A 90-year-old schooner with North Shore origins is headed back home, laden with three tons of Maine-grown farm produce.
The Adventure, as she's called, set sail from Portland, Maine, at first light Friday morning.
The project is called Maine Sail Freight, and while it's part historical re-enactment, organizers say they're also out to make a serious point about food systems and regional economics.
An 'Extraordinary' Sailing Craft — With Lots Of Cargo Space
Shortly before noon Thursday, the Adventure chugs into Portland's working waterfront, with Capt. Stefan Edick at the helm.
"Adventure is a 122-foot-long knockabout schooner, which means she has no bowsprit, and was a design innovation from the 1890s," Edick says.
The Adventure was built in Gloucester in 1926, and Edick says she was the most successful fishing vessel to sail out of that port.
Now, she's owned and operated as an educational nonprofit and listed as a national historic landmark.
"She's an extraordinary sailing craft," Edick says. "She has an enormous amount of sail area, she is a fast and powerful vessel that's very maneuverable under sail."
She also has a lot of storage space below decks. Once, it was used for cod, but today it's a different cargo.
"We have many products from many family farms in Maine," says Severine Fleming, who manages the Sail Freight project. She's also director of Greenhorns, an advocacy group that supports America's new generation of young farmers.
Soon after the Adventure's arrival, Fleming discusses with Edick how best to load up the cargo. "We're bringing dry beans, maple syrup, pickled beans, pickled fiddleheads, sea salt, seaweed, Maine-grown biscuit mix and grains," Fleming says. "So, basically, everything non-perishable."
The cargo — worth about $70,000 — will be unloaded in Boston Harbor on Sunday. About a third of the goods have already been sold to customers in the area, but the remainder will be transported a few blocks by bicycle to the city's public market.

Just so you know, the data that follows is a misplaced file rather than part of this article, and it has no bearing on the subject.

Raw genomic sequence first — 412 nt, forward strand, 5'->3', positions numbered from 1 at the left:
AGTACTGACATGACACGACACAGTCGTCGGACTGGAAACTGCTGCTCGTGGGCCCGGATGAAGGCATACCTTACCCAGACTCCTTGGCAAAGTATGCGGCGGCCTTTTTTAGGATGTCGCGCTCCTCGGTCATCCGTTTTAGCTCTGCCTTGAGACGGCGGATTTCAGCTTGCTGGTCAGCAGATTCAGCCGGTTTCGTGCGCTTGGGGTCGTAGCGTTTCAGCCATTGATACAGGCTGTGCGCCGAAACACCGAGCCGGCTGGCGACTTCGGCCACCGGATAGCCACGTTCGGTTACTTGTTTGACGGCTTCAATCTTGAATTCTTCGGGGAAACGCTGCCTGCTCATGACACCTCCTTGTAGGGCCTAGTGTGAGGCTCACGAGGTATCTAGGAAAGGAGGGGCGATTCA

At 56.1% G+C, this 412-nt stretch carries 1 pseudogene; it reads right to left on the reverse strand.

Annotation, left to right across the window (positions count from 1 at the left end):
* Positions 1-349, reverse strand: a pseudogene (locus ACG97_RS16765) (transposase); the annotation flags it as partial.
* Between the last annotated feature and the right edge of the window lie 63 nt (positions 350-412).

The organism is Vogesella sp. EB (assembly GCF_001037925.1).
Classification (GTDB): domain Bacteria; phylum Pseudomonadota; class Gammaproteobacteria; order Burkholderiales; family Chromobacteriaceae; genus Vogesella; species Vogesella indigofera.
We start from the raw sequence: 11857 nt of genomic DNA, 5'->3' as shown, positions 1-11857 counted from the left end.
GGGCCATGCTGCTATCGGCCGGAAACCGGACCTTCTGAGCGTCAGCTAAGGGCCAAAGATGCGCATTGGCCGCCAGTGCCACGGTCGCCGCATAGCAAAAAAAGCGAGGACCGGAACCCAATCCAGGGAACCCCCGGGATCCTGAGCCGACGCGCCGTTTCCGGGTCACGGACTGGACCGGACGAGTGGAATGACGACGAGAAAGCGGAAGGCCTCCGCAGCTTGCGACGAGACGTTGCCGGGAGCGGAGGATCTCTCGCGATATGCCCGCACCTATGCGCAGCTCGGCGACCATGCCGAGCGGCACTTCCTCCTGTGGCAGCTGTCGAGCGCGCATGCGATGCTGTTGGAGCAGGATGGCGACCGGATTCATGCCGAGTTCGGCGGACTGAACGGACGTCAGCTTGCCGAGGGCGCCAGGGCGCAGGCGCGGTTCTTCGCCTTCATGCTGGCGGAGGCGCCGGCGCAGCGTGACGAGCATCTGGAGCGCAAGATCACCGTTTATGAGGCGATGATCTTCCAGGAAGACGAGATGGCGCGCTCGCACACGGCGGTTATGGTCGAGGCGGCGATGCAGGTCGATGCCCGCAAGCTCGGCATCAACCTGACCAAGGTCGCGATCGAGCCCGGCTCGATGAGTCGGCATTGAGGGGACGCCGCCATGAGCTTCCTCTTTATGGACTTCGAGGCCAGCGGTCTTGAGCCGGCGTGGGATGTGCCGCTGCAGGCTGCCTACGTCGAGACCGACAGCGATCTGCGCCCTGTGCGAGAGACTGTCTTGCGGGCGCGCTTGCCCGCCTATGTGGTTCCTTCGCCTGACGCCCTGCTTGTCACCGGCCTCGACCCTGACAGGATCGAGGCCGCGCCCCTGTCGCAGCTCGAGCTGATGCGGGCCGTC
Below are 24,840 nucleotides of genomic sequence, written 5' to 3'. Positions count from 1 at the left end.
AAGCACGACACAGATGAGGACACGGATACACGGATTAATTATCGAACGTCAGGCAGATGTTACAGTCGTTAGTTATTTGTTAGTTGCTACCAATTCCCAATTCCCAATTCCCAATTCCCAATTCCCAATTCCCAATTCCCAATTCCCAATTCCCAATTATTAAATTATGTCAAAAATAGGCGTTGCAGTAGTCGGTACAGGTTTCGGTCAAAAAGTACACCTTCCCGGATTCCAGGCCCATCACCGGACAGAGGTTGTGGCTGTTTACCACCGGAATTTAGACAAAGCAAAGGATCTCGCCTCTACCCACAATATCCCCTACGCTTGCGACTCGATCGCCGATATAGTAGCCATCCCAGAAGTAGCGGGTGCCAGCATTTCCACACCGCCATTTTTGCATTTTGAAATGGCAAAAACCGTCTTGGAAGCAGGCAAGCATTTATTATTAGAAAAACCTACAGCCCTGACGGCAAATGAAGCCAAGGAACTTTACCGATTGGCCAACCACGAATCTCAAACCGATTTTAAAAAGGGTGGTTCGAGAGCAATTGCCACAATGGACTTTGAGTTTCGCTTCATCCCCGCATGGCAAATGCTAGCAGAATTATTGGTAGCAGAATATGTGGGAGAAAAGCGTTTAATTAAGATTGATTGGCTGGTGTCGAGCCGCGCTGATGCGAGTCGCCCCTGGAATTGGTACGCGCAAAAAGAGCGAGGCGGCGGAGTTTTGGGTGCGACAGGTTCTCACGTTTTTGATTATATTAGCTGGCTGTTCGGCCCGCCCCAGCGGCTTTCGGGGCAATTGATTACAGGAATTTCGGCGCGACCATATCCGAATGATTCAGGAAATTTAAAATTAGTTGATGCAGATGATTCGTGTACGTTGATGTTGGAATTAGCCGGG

Local For 'New' Business Models
Leah Cook is with Fiddlers Green Farm, which is supplying much of the produce for the project. She says the idea is to educate people about local food systems and how relevant they are, even in a globalized economy.
"I think it's important to be thinking creatively about transport and about provenance," Cook says, "so where our products are coming from and where they're going is something that's pretty important to us as Mainers who have multiple businesses producing food."
Meanwhile, at the Portland waterfront, 6,000 pounds of farm goods are stacked up waiting to be loaded onto the Adventure.
First Mate Bill Burke gives a safety briefing. "Some of these boxes are light, but some are heavy," he says. "We all have 10 fingers to start."
Listening attentively are about a dozen volunteer stevedores who have turned out to help load. Among them is Jim Cornish, a heavily bearded farmer and teacher from the Midcoast. This project is important to him, he says, because it offers lessons from the past. "The ocean's always going to be here, and the wind's always going to blow. We don't know the same thing about fossil fuel or nuclear power or whatever else."
"Do I think this is sustainable in that we're going to start moving the bulk of our food around by sail? No I don't," says Stephanie Welcomer.
But the University of Maine business professor says the Maine Sail Freight project does an important job of demonstrating how reliant all food production and distribution systems are on a fossil fuel-based transportation model. "And as we know, with climate change it's important to think about how we can reduce our reliance on fossil fuels."
And this, she says, involves coming up with new business models for the 21st century.
This story originally appeared on Maine Public Broadcasting Network.
This segment aired on August 28, 2015.